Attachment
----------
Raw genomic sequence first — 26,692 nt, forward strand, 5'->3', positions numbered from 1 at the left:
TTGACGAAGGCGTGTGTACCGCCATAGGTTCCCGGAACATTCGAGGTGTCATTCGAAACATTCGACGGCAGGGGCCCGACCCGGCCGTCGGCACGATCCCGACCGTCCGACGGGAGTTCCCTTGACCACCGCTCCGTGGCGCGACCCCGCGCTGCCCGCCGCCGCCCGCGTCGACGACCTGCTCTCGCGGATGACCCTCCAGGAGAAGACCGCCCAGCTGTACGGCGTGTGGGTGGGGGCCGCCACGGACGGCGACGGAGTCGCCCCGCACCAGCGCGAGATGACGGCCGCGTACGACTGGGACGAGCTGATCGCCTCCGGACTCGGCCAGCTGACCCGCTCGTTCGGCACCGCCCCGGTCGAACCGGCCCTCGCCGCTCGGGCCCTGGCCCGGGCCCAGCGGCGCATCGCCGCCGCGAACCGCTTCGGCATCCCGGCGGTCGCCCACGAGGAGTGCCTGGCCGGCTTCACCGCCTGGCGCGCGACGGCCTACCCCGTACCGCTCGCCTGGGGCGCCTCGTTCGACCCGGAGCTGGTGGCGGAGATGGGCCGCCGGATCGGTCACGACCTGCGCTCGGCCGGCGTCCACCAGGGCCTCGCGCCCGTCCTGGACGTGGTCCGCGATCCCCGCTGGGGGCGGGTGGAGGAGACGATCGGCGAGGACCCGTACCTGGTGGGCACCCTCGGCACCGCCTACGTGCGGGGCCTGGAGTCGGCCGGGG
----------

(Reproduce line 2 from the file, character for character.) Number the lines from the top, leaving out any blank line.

TTGACGAAGGCGTGTGTACCGCCATAGGTTCCCGGAACATTCGAGGTGTCATTCGAAACATTCGACGGCAGGGGCCCGACCCGGCCGTCGGCACGATCCCGACCGTCCGACGGGAGTTCCCTTGACCACCGCTCCGTGGCGCGACCCCGCGCTGCCCGCCGCCGCCCGCGTCGACGACCTGCTCTCGCGGATGACCCTCCAGGAGAAGACCGCCCAGCTGTACGGCGTGTGGGTGGGGGCCGCCACGGACGGCGACGGAGTCGCCCCGCACCAGCGCGAGATGACGGCCGCGTACGACTGGGACGAGCTGATCGCCTCCGGACTCGGCCAGCTGACCCGCTCGTTCGGCACCGCCCCGGTCGAACCGGCCCTCGCCGCTCGGGCCCTGGCCCGGGCCCAGCGGCGCATCGCCGCCGCGAACCGCTTCGGCATCCCGGCGGTCGCCCACGAGGAGTGCCTGGCCGGCTTCACCGCCTGGCGCGCGACGGCCTACCCCGTACCGCTCGCCTGGGGCGCCTCGTTCGACCCGGAGCTGGTGGCGGAGATGGGCCGCCGGATCGGTCACGACCTGCGCTCGGCCGGCGTCCACCAGGGCCTCGCGCCCGTCCTGGACGTGGTCCGCGATCCCCGCTGGGGGCGGGTGGAGGAGACGATCGGCGAGGACCCGTACCTGGTGGGCACCCTCGGCACCGCCTACGTGCGGGGCCTGGAGTCGGCCGGGG